Contact Centre Services Give the Chance to Be Even More Agile for Enterprises Large and Small

Gary Barton

Gary Barton

Summary Bullets:

  • The world of contact centres is changing quickly, with traditional on-premises solutions beginning to look inflexible and unwieldy.
  • A combination of multi-channel functionality and analytics tools can make contact centres powerful business solutions beyond customer service.

In previous blogs, I have written of the critical importance of customer service.  In particular, this has focused on the opportunities provided by viewing social media as an integral part of a company’s customer contact strategy – both for direct communication and picking up early signs of service interruptions.  If it isn’t working properly, somebody will have tweeted about it.

A well set-up contact centre solution, backed by the right analytics tools, can also allow an enterprise to improve customer service.  Standard features such as call managing and interactive voice response will ensure that calls are directed to the right place and to the right agent.  However, further advantage can now be found in two separate features of an advanced solution.  Enterprises should be demanding a multi-channel service that allows agents to combine voice calls, web chat/IM, e-mail, SMS and even video calling.  Analytics are the second important aspect that is growing in potency, beyond purely reporting on the performance of the contact centre itself.  Analytics now offer enterprises the ability to predict and respond to peak demand, gain an overview of agent performance and potentially generate new sales leads and support marketing campaigns.  Most providers offer off-the-shelf analytics tools with the option for customisation.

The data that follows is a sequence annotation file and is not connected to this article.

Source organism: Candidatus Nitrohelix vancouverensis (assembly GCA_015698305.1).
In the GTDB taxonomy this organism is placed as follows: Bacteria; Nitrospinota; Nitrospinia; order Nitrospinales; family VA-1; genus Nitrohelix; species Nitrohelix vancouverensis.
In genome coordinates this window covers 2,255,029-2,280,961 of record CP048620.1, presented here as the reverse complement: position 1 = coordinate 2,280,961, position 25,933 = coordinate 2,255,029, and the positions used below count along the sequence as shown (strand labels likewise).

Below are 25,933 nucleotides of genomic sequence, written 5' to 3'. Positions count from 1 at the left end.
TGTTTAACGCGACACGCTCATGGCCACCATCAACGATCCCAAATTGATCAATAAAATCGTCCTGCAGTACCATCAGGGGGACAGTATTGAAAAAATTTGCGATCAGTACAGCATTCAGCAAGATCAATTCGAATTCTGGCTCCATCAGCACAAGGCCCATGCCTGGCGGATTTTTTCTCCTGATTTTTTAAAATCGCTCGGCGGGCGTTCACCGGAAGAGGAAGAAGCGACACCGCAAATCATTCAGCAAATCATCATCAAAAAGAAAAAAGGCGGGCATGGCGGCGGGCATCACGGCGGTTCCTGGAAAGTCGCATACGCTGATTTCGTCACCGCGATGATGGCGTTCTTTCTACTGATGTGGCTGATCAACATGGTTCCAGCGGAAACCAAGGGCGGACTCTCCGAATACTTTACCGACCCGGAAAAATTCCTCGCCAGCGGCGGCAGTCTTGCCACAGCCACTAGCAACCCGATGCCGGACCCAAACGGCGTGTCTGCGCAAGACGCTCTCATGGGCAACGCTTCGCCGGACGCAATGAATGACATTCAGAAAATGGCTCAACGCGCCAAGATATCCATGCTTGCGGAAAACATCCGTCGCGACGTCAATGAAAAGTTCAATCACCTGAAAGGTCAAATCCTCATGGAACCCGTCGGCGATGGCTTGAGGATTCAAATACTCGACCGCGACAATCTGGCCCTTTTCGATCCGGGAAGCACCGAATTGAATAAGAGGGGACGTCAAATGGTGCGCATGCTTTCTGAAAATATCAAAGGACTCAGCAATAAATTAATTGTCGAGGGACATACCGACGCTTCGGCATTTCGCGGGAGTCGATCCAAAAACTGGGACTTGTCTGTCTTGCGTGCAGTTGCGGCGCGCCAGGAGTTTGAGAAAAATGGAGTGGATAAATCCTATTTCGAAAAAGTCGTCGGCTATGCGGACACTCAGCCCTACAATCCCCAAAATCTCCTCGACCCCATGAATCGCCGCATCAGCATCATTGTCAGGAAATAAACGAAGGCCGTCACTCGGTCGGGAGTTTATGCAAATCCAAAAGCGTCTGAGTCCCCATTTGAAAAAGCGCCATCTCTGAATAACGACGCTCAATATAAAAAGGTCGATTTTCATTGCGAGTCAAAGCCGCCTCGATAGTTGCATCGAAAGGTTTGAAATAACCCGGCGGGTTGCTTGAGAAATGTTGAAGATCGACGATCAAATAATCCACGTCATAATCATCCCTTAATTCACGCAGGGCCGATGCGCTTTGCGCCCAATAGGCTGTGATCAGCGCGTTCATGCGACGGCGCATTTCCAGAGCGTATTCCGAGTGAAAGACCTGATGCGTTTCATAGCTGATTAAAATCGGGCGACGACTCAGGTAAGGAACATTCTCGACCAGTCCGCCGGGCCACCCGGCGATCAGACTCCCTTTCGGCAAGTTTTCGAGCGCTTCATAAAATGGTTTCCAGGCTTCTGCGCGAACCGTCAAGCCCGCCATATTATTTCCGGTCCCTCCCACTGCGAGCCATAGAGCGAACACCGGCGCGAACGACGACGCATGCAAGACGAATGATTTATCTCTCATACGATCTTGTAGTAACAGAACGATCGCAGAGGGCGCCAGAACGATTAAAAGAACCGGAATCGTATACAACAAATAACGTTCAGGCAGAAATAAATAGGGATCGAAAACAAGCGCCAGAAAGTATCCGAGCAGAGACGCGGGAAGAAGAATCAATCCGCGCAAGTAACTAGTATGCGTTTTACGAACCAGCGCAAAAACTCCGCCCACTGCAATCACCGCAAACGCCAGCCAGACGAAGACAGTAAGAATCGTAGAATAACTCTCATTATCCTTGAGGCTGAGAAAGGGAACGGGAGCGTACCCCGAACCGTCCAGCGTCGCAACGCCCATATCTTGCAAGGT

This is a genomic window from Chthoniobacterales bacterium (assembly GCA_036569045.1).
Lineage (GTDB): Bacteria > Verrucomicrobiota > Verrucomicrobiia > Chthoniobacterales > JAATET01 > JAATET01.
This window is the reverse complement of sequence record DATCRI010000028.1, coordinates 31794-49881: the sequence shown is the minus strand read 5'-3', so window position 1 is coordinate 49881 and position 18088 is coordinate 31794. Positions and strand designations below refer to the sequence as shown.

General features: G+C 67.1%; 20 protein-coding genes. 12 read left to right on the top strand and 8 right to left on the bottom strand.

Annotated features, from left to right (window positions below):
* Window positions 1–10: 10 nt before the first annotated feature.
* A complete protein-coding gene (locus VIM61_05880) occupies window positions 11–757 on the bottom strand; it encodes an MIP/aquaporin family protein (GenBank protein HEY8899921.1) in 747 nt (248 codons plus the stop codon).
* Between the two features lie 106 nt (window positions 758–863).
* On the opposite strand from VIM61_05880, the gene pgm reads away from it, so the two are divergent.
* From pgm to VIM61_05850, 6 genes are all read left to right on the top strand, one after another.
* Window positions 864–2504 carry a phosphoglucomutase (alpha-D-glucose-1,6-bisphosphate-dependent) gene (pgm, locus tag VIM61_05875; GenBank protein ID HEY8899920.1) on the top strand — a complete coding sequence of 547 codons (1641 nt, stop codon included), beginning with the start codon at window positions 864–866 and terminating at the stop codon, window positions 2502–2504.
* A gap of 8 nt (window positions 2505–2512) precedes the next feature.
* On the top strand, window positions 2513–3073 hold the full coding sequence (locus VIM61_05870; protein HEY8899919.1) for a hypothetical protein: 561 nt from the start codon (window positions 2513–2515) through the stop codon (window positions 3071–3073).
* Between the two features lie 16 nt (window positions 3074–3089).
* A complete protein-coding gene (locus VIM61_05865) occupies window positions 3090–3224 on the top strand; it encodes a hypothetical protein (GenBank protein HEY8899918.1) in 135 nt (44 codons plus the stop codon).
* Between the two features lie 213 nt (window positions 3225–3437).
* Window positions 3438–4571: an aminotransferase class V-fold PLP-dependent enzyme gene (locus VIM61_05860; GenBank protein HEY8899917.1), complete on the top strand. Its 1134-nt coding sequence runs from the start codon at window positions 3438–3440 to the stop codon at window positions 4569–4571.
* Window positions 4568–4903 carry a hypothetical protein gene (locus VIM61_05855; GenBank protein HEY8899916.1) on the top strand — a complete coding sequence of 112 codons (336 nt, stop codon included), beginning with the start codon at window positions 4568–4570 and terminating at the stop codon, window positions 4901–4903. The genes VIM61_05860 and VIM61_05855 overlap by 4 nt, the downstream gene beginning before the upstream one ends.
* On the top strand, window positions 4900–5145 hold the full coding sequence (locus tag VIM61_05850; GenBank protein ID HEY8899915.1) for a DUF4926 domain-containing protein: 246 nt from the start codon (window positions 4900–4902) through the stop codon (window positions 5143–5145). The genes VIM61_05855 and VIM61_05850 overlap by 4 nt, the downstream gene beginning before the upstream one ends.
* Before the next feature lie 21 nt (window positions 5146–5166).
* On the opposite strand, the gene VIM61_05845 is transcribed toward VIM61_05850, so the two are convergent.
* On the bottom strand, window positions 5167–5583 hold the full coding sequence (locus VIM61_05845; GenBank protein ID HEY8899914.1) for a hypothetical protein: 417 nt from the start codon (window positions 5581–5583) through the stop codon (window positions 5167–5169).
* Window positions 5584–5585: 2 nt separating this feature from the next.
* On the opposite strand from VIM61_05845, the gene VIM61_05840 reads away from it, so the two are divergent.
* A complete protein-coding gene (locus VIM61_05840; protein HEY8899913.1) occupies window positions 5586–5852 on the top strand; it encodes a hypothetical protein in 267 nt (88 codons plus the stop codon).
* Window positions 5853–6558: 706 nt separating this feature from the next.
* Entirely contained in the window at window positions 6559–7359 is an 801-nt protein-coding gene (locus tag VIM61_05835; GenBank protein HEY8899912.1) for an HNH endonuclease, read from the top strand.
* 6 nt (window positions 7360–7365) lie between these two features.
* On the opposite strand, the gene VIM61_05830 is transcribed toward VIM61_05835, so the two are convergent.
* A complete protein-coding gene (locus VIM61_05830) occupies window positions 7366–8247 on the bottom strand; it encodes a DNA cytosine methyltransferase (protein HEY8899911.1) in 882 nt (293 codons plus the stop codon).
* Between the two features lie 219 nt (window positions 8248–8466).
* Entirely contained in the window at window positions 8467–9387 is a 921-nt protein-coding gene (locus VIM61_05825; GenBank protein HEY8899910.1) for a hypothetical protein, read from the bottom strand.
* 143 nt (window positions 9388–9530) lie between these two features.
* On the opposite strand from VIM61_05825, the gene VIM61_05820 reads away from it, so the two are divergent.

These multi-channel options are available to larger enterprises as well as small enterprises, which can be seen as a threat to the agility advantage that often benefits a large percentage of SMEs against their larger rivals when it comes to customer service.  However, introducing changes in a 1,000+ seat contact centre takes time.  If a company has invested in a more traditional on-premises solution, then merely introducing new technology is not easy.  Rip-and-replace deployments are often the stuff of IT managers’ nightmares and the cost benefits of a hosted solution are often rooted in smaller deployments.  Hybrid, on-premises virtualised solutions offer a way of introducing technology updates more quickly and easily, but there remains the problem of introducing new working practices.  New scripts and training are necessary to allow contact centre staff to utilise a multichannel setup.  For smaller enterprises with only a handful of agents, these challenges are far easier to accommodate and deploying a multi-channel setup from the start allows individual agents to cover a larger number of customers.  Furthermore, a multi-channel approach can allow companies to more effectively push their marketing messages out to customers via SMS, e-mail or social media in a proactive manner.  Larger enterprises should already be talking to their providers about the advantages that migration to a hybrid virtualised or fully hosted solution can offer.  Meanwhile, the effectiveness of hosted solutions means that SMEs should no longer be thinking about outsourced customer service, but about how they can establish their own ‘virtual’ contact centre.

About Gary Barton
As an analyst on the Current Analysis Business Network and IT Services team, Gary covers Business Telecoms Services for the UK and Ireland, with a particular interest in SME and public sector services. Gary’s responsibilities include updating and maintaining Current Analysis’s competitor assessments for the major telecoms companies operating in the UK and on a Pan-European basis.

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